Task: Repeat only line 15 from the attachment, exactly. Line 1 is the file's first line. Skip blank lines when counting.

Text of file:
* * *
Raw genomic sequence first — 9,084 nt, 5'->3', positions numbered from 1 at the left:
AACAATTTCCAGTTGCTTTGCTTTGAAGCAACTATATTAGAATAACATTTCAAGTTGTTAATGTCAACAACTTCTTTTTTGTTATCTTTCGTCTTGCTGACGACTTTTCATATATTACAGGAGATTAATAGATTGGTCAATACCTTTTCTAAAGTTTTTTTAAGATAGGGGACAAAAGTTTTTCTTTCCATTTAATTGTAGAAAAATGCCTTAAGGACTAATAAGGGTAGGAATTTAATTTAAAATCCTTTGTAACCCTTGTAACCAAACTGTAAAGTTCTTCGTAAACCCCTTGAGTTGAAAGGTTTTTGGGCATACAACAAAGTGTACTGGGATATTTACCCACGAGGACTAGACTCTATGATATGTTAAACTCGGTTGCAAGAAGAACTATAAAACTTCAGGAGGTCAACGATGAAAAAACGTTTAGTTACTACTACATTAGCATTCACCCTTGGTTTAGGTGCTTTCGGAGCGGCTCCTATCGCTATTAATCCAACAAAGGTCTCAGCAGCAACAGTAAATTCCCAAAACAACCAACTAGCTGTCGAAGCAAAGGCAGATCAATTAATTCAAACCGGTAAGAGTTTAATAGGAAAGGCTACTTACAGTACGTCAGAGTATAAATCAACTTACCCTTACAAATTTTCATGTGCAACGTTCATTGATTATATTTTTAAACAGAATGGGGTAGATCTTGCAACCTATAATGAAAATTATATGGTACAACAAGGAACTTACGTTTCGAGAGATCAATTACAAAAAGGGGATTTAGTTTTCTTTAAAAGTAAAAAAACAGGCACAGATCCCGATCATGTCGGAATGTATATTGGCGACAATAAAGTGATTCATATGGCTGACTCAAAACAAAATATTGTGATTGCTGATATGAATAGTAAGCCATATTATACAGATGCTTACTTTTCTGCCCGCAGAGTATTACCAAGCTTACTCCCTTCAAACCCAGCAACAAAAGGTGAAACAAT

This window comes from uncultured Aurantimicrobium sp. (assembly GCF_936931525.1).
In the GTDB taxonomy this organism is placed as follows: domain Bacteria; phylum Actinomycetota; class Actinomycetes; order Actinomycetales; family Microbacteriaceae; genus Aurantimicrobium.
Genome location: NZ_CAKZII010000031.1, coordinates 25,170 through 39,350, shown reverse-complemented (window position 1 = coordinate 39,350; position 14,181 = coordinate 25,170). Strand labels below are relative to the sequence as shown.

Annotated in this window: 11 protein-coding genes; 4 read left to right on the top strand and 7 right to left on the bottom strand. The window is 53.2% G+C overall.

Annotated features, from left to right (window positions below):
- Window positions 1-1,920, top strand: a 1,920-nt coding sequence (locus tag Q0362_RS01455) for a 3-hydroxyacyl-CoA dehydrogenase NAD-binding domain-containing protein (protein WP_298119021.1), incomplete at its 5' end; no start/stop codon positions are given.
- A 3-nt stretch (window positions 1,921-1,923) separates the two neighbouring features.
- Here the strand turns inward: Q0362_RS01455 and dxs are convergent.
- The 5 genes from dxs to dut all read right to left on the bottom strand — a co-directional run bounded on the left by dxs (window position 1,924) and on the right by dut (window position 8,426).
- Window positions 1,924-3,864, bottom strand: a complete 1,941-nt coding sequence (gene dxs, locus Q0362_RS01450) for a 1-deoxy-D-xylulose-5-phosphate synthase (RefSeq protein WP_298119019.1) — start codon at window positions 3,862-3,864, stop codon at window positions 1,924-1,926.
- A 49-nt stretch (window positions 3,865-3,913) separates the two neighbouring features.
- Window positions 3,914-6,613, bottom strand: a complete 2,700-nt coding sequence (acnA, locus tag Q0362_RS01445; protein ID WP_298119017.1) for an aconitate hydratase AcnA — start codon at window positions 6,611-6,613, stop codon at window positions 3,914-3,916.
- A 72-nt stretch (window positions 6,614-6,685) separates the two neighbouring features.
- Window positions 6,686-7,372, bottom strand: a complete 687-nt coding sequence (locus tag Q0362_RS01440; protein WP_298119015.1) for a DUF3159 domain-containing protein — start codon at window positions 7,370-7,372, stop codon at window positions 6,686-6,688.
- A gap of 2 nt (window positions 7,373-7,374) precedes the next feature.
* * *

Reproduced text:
- A 72-nt stretch (window positions 6,614-6,685) separates the two neighbouring features.